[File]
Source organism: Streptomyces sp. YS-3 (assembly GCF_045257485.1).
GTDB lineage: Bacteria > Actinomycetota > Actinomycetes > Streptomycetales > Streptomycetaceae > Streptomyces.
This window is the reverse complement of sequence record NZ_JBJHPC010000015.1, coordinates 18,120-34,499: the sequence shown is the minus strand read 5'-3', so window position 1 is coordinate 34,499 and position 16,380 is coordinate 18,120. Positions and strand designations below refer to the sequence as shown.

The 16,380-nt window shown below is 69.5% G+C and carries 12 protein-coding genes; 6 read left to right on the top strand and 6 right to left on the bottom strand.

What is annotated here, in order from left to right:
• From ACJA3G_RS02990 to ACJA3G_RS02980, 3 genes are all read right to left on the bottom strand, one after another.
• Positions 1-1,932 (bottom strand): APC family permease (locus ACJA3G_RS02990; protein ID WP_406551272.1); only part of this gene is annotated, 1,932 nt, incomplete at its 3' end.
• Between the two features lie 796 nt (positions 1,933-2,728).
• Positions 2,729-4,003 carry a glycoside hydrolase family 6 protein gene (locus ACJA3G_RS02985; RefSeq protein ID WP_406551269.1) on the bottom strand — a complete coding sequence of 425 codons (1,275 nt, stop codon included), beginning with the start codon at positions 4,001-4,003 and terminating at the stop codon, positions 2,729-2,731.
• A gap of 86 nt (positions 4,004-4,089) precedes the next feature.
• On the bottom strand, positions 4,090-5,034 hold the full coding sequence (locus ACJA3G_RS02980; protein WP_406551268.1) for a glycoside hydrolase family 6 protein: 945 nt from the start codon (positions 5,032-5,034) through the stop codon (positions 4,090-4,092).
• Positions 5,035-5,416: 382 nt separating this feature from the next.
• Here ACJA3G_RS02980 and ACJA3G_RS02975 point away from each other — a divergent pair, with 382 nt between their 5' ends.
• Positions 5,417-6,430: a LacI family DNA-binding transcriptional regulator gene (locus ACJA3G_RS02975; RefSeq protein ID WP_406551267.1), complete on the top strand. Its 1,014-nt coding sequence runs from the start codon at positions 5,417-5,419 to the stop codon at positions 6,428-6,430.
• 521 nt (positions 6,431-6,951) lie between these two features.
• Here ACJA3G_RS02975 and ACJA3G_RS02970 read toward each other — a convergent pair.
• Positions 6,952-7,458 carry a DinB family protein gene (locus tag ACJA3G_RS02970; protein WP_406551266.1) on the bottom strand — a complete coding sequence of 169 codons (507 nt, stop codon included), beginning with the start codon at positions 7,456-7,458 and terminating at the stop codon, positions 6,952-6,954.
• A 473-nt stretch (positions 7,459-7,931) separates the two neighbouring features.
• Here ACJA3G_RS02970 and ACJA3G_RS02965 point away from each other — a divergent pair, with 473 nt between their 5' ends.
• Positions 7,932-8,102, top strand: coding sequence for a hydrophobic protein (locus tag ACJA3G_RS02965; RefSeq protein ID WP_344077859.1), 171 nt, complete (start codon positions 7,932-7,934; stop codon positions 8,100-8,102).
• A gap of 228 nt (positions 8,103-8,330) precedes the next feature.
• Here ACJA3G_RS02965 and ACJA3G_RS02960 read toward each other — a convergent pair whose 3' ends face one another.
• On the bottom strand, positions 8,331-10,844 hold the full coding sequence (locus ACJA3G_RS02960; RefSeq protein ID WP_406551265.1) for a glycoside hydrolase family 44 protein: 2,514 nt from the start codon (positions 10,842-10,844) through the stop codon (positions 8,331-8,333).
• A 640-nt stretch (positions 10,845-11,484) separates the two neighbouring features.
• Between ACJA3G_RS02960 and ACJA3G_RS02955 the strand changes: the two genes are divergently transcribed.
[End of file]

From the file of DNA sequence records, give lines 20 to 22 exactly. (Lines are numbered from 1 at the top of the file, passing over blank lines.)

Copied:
• Positions 7,932-8,102, top strand: coding sequence for a hydrophobic protein (locus tag ACJA3G_RS02965; RefSeq protein ID WP_344077859.1), 171 nt, complete (start codon positions 7,932-7,934; stop codon positions 8,100-8,102).
• A gap of 228 nt (positions 8,103-8,330) precedes the next feature.
• Here ACJA3G_RS02965 and ACJA3G_RS02960 read toward each other — a convergent pair whose 3' ends face one another.